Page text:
SANTA CLARA The man spearheading the effort to make Seattle's CenturyLink Field a nightmare of noise for the 49ers grew up a 49ers fan.
Joe Tafoya is from Pittsburg and played at Pittsburg High and Arizona before playing six seasons in the NFL, two as a Seahawks defensive end.
Two months ago, Tafoya wondered whether the famously robust vocal chords of Seahawks fans could set a record. So he hopped on the Internet, found the site for Guinness World Records and fired off an application.
Naturally he figured that Sunday, when the Seahawks host the 49ers, would be the best opportunity to test his theory. A monitor from Guinness will be at the game to see if the noise can reach 131.77 decibels, which would make it the loudest crowd ever recorded. The current record holders, the fans of Galatasary, a Turkish soccer team, hit 131.76 decibels during a match against rival Fenerbahce on March 18, 2011.
Tafoya said the Turkish fans set the record with the aid of vuvuzelas and other noise-making devices. Those aren't permitted in NFL venues, meaning the Seattle fans will have to do it by clapping their hands, stomping their feet and blowing out their voice boxes.
"That's similar to a jet engine," Tafoya said of the noise level. "In order for us to break the record, it's going to have to be extremely loud."
How loud? 3M is passing out earplugs before the game.
The 49ers have had problems with Seattle's noise even when the rivalry wasn't at its current white-hot level and when there was no Guinness record on the line. In December, they were penalized twice for delay of game and they burned all three timeouts in the first half as the Seahawks raced out to a 28-6 lead.
The 49ers lost 42-13, the most lopsided defeat since Jim Harbaugh became coach. Harbaugh, however, was even-keeled Wednesday, saying the 49ers would approach the game like any trip.
The 49ers practiced in front of concert-size speakers that blasted music from The Black Keys and Guns 'N' Roses. But they do that before every road game and even some home games.
"It's very loud," Harbaugh said of CenturyLink Field. "They do a very good job of bringing a lot of noise up there. And not to compare it to anywhere else, but it's right up there."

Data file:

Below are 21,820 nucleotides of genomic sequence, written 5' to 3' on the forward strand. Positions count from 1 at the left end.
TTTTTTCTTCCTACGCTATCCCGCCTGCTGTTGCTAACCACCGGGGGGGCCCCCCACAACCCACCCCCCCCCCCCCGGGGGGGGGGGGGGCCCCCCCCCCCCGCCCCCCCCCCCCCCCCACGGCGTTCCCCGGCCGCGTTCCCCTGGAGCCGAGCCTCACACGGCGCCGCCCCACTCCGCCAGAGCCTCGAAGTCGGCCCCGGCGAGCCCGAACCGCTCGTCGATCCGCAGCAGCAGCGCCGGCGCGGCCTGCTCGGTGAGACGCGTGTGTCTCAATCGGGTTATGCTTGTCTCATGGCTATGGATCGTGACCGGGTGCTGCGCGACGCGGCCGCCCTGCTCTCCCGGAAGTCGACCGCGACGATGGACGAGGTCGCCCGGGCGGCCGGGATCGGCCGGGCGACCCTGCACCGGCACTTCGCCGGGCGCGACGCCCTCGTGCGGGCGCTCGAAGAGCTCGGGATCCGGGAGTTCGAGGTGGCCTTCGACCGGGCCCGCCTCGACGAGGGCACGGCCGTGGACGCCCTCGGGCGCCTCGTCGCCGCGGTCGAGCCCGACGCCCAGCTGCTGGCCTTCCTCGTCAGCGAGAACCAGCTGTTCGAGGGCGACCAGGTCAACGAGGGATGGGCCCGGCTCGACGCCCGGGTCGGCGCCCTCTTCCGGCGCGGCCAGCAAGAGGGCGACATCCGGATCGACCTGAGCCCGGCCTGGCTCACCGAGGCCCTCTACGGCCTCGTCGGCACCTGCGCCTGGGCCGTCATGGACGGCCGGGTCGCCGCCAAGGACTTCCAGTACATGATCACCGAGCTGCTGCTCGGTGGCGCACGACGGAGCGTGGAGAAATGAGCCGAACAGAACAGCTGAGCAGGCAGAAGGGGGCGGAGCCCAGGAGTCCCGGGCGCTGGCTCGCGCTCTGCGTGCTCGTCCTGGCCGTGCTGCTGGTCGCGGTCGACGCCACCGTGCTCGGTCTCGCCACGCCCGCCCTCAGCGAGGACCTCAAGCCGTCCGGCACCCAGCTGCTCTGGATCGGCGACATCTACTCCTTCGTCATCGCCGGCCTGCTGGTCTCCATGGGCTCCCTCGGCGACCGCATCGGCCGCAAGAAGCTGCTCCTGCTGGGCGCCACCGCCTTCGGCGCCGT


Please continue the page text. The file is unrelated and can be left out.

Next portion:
Said running back Frank Gore: "It's real loud. Hopefully we can go in there, start fast, and we can make their fans be quiet."
When he retired from the NFL, Tafoya started a marketing company, which has partnered with Volume 12, a Seahawks fan group, for the record attempt.
It spent $8,000 to secure the Guinness monitor for Sunday's game and also hired a sound engineer and rented a piece of equipment called a Class 1 precision measuring instrument that will record every decibel generated by the crowd.
"It's not something you can pick up off the shelf," Tafoya said.
Opposing players have suspected the Seahawks pump in artificial noise through the stadium speakers to enhance the crowd noise. Tafoya said the Guinness monitor would not be able to detect shenanigans like that, but he said he's been assured by the Seahawks they do not use the speakers when the game is being played.
"That would be illegal," Tafoya said.
Tafoya said he realized how jarring the noise was inside Seattle's stadium when, as a player, he emerged from the tunnel during the NFC Championship Game following the 2005 season.
"There was an unbelievable energy and noise that just kind of gets in your soul," he said. "Right away, you understand that this environment is either going to be very supportive or very hostile. The fans thought they were part of that win, and they were."
How does he feel about his role in increasing the volume and the difficulty level against his hometown team on Sunday?
"They had their chance," he said with a laugh. "(Steve) Mariucci and his group didn't think I was worth it, so their loss."